Continuous versus Intermittent Beta-lactam Infusion in Severe Sepsis: A Meta-analysis of Individual Patient Data From Randomized Trials.
Am J Respir Crit Care Med. 2016 Mar 14;
Authors: Roberts JA, Abdul-Aziz MH, Davis JS, Dulhunty JM, Cotta MO, Myburgh J, Bellomo R, Lipman J
Background In this individual patient-data meta-analysis including critically ill patients with severe sepsis, we aimed to compare clinical outcomes of those treated with continuous versus intermittent infusion of beta-lactam antibiotics. Methods We identified relevant randomized controlled trials (RCTs) comparing continuous versus intermittent infusion of beta-lactam antibiotics in critically ill patients with severe sepsis. We assessed the quality of the studies according to four criteria. We combined individual patient data from studies and assessed data integrity for common baseline demographics and study endpoints, including hospital mortality censored at 30 days and clinical cure. We then determined the pooled estimates of effect and investigated factors associated with hospital mortality in multivariable analysis. RESULTS We identified 3 RCTs that recruited a total of 632 patients with severe sepsis. The two groups were well balanced in terms of age, gender and illness severity. The rates of hospital mortality and clinical cure for the continuous and intermittent infusion groups were 19.6% versus 26.3% (RR 0.74 [95% CI 0.56-1.00], P = 0.045) and 55.4% versus 46.3% (RR 1.20 [95% CI 1.03-1.40], P = 0.021), respectively. In a multivariable model, intermittent beta-lactam administration, higher APACHE II score, use of renal replacement therapy and infection by non-fermenting Gram negative bacilli were significantly associated with hospital mortality; continuous beta-lactam administration was not independently associated with clinical cure. CONCLUSIONS Administration of beta-lactam antibiotics by continuous infusion in critically ill patients with severe sepsis is associated with decreased hospital mortality compared with intermittent dosing.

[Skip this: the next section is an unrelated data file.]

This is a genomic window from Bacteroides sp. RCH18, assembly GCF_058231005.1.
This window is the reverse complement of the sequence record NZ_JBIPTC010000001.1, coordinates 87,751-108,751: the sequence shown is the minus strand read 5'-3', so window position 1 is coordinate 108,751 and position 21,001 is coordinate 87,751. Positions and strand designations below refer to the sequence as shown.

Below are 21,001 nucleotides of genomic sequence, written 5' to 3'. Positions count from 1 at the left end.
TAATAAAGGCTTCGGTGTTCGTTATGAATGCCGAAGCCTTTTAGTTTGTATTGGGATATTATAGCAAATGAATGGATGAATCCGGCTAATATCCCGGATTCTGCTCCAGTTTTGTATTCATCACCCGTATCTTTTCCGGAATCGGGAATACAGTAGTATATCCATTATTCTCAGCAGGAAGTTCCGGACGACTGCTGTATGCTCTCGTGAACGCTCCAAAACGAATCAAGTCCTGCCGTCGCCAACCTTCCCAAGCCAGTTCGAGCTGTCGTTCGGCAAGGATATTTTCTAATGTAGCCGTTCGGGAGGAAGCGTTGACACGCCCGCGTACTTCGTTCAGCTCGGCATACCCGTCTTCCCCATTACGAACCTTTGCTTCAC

PMID: 26974879 [PubMed - as supplied by publisher]